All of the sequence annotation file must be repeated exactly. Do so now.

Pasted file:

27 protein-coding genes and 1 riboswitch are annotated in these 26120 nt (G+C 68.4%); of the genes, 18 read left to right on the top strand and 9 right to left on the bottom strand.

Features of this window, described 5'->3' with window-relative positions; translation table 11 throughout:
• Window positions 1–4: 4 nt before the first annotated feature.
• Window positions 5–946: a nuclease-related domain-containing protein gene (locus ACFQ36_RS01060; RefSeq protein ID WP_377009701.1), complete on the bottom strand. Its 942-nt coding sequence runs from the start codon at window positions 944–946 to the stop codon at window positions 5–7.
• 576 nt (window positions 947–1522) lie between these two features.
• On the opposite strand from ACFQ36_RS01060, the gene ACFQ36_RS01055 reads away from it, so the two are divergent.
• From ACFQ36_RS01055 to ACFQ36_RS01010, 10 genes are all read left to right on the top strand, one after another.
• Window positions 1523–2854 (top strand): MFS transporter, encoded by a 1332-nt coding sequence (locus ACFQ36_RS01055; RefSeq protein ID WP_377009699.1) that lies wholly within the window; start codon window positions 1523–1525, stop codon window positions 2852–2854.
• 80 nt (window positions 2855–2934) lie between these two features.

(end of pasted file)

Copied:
27 protein-coding genes and 1 riboswitch are annotated in these 26120 nt (G+C 68.4%); of the genes, 18 read left to right on the top strand and 9 right to left on the bottom strand.

Features of this window, described 5'->3' with window-relative positions; translation table 11 throughout:
• Window positions 1–4: 4 nt before the first annotated feature.
• Window positions 5–946: a nuclease-related domain-containing protein gene (locus ACFQ36_RS01060; RefSeq protein ID WP_377009701.1), complete on the bottom strand. Its 942-nt coding sequence runs from the start codon at window positions 944–946 to the stop codon at window positions 5–7.
• 576 nt (window positions 947–1522) lie between these two features.
• On the opposite strand from ACFQ36_RS01060, the gene ACFQ36_RS01055 reads away from it, so the two are divergent.
• From ACFQ36_RS01055 to ACFQ36_RS01010, 10 genes are all read left to right on the top strand, one after another.
• Window positions 1523–2854 (top strand): MFS transporter, encoded by a 1332-nt coding sequence (locus ACFQ36_RS01055; RefSeq protein ID WP_377009699.1) that lies wholly within the window; start codon window positions 1523–1525, stop codon window positions 2852–2854.
• 80 nt (window positions 2855–2934) lie between these two features.